I found a specific case of ballotless voters. Three precincts that share a polling place in Issaquah [2602, 3464 and “Gilman”] where the total number of voting voters noticeably exceeds the number of ballots counted. Unlike some of the similar discrepancies I found with polling place ballots, this one can’t be explained by adjusting with other precincts from the same polling location.
The only possible explanations that I can imagine: (1) A number of voters were erroneously recorded as having voted when they didn’t vote. (2) ballots disappeared and weren’t counted. (3) ballots were mixed up in the counting center and placed with other precincts. (4) The ballot counts are bogus. I suspect we’ll never know the answer.
He explains in greater detail in this post
As I noted briefly this afternoon, I’ve found some discrepancies that are in some ways more serious and unexplainable than the ones I reported last night here. I consider this to be a smoking gun — not for fraud — but for data that is hopelessly irreconcilable and worthless for ascertaining the outcome of this election.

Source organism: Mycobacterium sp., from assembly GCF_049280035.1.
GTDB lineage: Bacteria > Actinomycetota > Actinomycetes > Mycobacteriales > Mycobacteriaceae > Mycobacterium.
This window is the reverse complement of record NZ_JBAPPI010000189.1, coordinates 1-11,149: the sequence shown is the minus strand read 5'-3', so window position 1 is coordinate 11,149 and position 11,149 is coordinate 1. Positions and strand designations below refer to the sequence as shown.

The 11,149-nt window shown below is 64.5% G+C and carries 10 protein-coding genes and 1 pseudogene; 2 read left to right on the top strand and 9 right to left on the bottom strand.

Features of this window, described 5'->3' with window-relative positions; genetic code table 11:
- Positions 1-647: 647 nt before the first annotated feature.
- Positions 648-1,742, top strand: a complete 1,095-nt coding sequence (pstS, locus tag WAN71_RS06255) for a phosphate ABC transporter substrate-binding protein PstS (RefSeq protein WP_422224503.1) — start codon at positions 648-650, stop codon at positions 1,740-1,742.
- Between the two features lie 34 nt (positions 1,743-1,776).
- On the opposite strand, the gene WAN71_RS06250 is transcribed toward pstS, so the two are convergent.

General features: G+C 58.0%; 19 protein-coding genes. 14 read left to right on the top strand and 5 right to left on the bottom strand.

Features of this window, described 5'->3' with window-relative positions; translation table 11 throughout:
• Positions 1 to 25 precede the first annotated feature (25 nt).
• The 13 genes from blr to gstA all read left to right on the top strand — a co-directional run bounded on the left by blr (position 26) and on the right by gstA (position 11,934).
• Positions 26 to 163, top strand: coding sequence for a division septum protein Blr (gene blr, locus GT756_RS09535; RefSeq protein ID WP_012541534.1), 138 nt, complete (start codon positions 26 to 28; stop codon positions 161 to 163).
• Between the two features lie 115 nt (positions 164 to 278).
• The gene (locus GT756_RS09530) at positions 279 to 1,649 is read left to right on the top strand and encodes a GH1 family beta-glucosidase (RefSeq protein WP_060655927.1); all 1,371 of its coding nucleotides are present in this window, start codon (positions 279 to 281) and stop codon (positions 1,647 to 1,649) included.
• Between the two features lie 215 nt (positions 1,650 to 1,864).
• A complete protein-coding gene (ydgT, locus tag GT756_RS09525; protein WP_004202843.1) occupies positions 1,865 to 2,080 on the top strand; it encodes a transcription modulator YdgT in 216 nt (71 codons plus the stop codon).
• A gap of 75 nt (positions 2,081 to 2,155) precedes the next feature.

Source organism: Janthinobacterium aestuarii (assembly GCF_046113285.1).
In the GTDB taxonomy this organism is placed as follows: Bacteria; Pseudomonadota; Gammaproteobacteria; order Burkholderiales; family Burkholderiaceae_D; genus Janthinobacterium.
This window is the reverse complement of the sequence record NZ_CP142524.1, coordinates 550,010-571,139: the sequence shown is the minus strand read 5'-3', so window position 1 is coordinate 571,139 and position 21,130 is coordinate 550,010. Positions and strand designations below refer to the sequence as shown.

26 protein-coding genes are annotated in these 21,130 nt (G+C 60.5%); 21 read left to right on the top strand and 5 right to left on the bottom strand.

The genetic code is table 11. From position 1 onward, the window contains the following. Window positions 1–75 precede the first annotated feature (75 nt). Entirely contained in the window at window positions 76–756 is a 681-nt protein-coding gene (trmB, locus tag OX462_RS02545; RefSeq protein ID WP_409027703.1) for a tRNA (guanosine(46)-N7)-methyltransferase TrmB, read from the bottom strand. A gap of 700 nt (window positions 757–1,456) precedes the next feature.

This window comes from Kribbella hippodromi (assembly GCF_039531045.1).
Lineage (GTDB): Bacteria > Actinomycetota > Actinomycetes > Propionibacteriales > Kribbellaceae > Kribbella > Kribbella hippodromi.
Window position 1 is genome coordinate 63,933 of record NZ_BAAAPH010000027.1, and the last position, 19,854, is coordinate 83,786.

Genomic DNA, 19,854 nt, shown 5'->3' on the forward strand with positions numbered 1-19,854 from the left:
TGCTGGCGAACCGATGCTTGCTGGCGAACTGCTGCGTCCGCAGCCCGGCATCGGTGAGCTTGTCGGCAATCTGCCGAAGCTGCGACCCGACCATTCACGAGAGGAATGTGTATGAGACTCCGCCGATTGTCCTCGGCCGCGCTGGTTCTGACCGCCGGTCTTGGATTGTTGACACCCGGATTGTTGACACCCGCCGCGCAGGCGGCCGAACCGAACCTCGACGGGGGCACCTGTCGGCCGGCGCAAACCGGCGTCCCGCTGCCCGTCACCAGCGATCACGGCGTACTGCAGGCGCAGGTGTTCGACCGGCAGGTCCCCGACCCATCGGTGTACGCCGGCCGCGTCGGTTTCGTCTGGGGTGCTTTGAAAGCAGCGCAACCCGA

There are three precincts in Issaquah that together have more people who voted than there are ballots that can be located. In other words, either some voters’ ballots disappeared, or people who didn’t cast ballots made it onto the list of people who did. Neither is acceptable, but I suppose the former is more likely to have happened than the latter.
Elections are weird things. Local races can appear to confuse the vote from a larger race and cities, counties and states often have developed weird -but usually accurate- ways of counting votes.
Recall that after the Ohio count, many people (*cough Ketih Oberman cough*) thought the numbers did not add up but after it was explained how the local officials counted the ballots, the critics realized they were jumping to a false conclusion. (well most of them did anyway)
I have not taken the mountain of time required to double check Stefan’s work but on the surface at least, it looks like he is on to something. The Seattle Times seems to think so too.
Give it a look, there is a lot of data, but certainly worth skim reading no matter where you live.